AT COLORADO: 2006 (Sr.)—CU’s starting center for the first four games of the year until he suffered a fractured fibula in the second quarter at Georgia. He missed the next six games before returning for 28 plays against Iowa State and then starting in the season finale at Nebraska. He wound up playing 262 snaps on the season (and for another 10 on the field goal/PAT unit on special teams). He still earned honorable mention All-Big 12 honors from the Associated Press, despite seeing action for just the six games (two partial). In the postseason, he was invited to play in the Las Vegas All-American Bowl, but the game was cancelled. He was one of 40 candidates on the official watch list for the Dave Rimington Award, presented to the nation’s top center; he was a finalist for the honor as a junior. He was also on the official watch lists for the Lombardi Award (one of 101) and the Outland Trophy (one of 54). He earned some preseason All-America mention, topped by Street & Smith’s naming him to its first-team; he was a unanimous first-team All-Big 12 selection by all the major magazines. Lindy’s Big 12 Football ranked him as the No. 5 center nationally, while The Sporting News tabbed him in the No. 6 position. He started a team-best 30 consecutive games, dating back to the start of his sophomore season, at the time of his injury.
2005 (Jr.)—In starting all 13 games, including the Champs Sports Bowl, he had a breakout season, as he was one of six finalists for the Rimington Award. He earned first-team All-Big 12 honors from the league coaches, while being named second-team by three regional newspapers (Fort Worth Star-Telegram, Kansas City Star, San Antonio Express-News) and honorable mention by the Associated Press. He also earned first-team All-Colorado team honors from the state’s chapter of the National Football Foundation. He played a team-high 799 snaps from scrimmage, the most on either offense or defense, in grading out as the second best lineman on the team at 2.65 (on a point per play scale of 0-4). He did not allow a quarterback sack, and posted the second most knockdown blocks on the team in 26. He also had the second most “perfect 4” plays with 15, and his top single game grade came against Texas A&M (2.85). He was CU’s offensive lineman of the week for the New Mexico State game, as selected by the coaching staff. Street & Smith’s selected him as a preseason honorable mention All-American: he had a great spring and received the John Wooten Award as the most improved offensive player as selected by the coaching staff.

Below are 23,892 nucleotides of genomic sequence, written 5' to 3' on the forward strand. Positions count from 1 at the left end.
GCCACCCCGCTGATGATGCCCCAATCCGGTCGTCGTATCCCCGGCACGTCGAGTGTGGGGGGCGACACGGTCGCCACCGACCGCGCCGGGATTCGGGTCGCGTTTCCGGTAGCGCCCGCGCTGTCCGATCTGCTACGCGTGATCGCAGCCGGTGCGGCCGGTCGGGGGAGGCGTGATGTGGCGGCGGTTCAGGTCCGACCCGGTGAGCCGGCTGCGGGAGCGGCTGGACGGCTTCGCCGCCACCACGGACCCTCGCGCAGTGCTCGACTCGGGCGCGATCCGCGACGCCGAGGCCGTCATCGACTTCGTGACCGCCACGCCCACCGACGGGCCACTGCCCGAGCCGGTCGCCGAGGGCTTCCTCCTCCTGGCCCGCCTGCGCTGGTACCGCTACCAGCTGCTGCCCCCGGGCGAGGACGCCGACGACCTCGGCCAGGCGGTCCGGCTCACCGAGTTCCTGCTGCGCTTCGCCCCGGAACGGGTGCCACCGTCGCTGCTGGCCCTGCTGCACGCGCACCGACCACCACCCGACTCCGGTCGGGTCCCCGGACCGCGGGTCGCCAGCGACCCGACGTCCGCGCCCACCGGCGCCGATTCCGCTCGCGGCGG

2004 (Soph.)—He started all 13 games including the Houston Bowl at center, as he continued to develop as the season progressed. He played the most snaps on offense (788), finishing second among the offensive linemen in knockdown blocks with 26. He had two touchdown blocks, allowed just one quarterback sack on the year, was flagged for four penalties and allowed eight pressures as he graded out to 76.9 percent, third best of the O-line regulars. His top game grade was 84.1 percent against Kansas State, when he was the team’s offensive lineman of the week, and his seven knockdown blocks in the North Texas game were the team’s single-game best for the year. He also played every snap (53) on the field goal and PAT unit on special teams.